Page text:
Appendix: Carbon-14 dating of the Newport Tower

Carbon-14 dating of lime mortar is a relatively new method to date buildings where no suitable organic material (construction timber, charcoal in the mortar, etc.) is present. […]

Mortar contains carbon from carbon dioxide absorbed from the atmosphere at the time of construction, which in principle makes it ideal for C-14 dating.

There are, however, well-known risks associated with this dating method. The mortar may contain old limestone, either from incompletely burnt limestone or from carbonaceous sand used as filler, leading to ages that are too old. […] The risk of contamination from unburnt limestone is reduced by mechanical separation. […]

[…] Subsequent to this mechanical separation, an additional chemical separation is performed

The C-14 dating method is based upon the measuring of the concentration of unstable C-14 atoms in the material that should be dated. The concentration may be measured by two methods, the "conventional" one, or the AMS (Accelerated Mass Spectometry) method. The latter, which was applicated in the case of the Newport Tower, demands only 1/1000 of the amount of carbon needed for the conventional method.[…]

The measurement yields a "C-14 age" in "C-14 years BP" (before present = 1950). To be converted into reliable calendar years, the result needs "calibration" (ajustment) by means of a curve established by measurements of the C-14 content of wood samples of known age, basically yearrings from a special group of very old pinetrees (Pinus aristata) in the White Mountains of California. As the C-14 production in the upper atmosphere varied through the ages, the calibration curve has many "wiggles." Therefore, the calibration of C-14 ages may sometimes lead to a dating that falls within a rather broad range of years. In other cases, the dating can be rather exact. Precision-dating also includes a minor correction because of small variations due to chemical processes that may change the original relation of the "normal" C-12 and C-14 in the atmosphere. The size of the variations can be determined by measurement of the content of another carbon isotope, the stable C-13. Datings are normally given within plus/minus one "standard deviation" (±17), corresponding statistically to a 68% confidence level.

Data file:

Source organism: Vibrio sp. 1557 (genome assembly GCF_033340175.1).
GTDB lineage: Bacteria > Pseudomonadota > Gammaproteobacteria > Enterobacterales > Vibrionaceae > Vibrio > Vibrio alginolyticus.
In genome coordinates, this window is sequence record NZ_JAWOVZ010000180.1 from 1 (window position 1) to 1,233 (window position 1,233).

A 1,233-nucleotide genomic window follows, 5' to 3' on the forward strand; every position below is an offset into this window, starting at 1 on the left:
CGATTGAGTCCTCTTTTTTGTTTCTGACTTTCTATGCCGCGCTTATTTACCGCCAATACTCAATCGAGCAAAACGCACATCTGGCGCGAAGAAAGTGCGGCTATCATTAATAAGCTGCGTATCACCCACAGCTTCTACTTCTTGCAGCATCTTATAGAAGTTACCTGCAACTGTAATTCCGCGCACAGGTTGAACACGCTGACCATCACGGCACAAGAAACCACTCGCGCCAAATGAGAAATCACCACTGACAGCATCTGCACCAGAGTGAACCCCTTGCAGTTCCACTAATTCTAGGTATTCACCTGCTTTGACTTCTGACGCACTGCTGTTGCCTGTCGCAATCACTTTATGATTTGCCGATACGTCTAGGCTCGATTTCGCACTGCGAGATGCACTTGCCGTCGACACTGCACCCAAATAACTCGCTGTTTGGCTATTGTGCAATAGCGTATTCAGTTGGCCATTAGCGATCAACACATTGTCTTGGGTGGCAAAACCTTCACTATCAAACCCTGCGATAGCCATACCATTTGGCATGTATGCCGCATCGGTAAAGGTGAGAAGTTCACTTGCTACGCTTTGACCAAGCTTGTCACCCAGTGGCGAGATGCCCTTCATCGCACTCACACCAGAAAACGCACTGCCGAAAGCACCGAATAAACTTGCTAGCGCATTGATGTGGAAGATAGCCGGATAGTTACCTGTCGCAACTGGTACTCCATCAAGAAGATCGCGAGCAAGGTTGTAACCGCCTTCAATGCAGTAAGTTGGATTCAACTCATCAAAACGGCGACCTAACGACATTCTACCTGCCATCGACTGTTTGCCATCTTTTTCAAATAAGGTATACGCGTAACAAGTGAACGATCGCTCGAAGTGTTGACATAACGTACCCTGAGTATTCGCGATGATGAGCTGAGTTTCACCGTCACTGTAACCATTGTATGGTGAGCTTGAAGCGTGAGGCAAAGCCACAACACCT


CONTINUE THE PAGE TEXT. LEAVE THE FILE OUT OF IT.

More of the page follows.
Calibration of the mean age of the Newport Tower samples yields a calendar age of AD 1665 calibrated by intercept with the calibration curve as shown on Fig. 2. When the measuring uncertainty of 48 years is taken into account, the calibrated time interval corresponding to ls or 68% confidence level is AD 1651-1679 calibrated (ls) as later intercepts with the calibration curve may be disregarded because of the known minimum age of the tower. The time interval corresponding to 2s or 95% confidence level is AD 1635 - 1698 calibrated (2a).

In summary we estimate that, based purely on the measuring uncertainty in the C-14 determination itself, the real age of the dated mortar has less than about 5% probability of being outside the latter quoted time interval. […] A pre-Columbian date can almost certainly be excluded as the calibration curve rises steeply further back in time.

Source: Jan Heinemeier & Högne Jungner, "Appendix: Carbon-14 Dating," Newport History 68 (1997): 92-97. Notes: The above description is an abridged and adapted version of Jan Heinemeier & Högne Jungner, "C-14 datering af kalkmørtel/Carbon-14 Dating of Mortar," Arkœologiske udgravninger i Danmark 1994 (Copenhagen 1995), pp. 23-40; J. Heinemeier, H. Jungner, A. Lindroos, Å. Ringbom, T. Von Konow and N. Rud: AMS 14C dating of lime mortar, Proceedings of the 7th International Conference on Accelerator Mass Spectometry, Tucson, Arizona, May 1996. Nucl. Instr. and Methods B123 977) 487.

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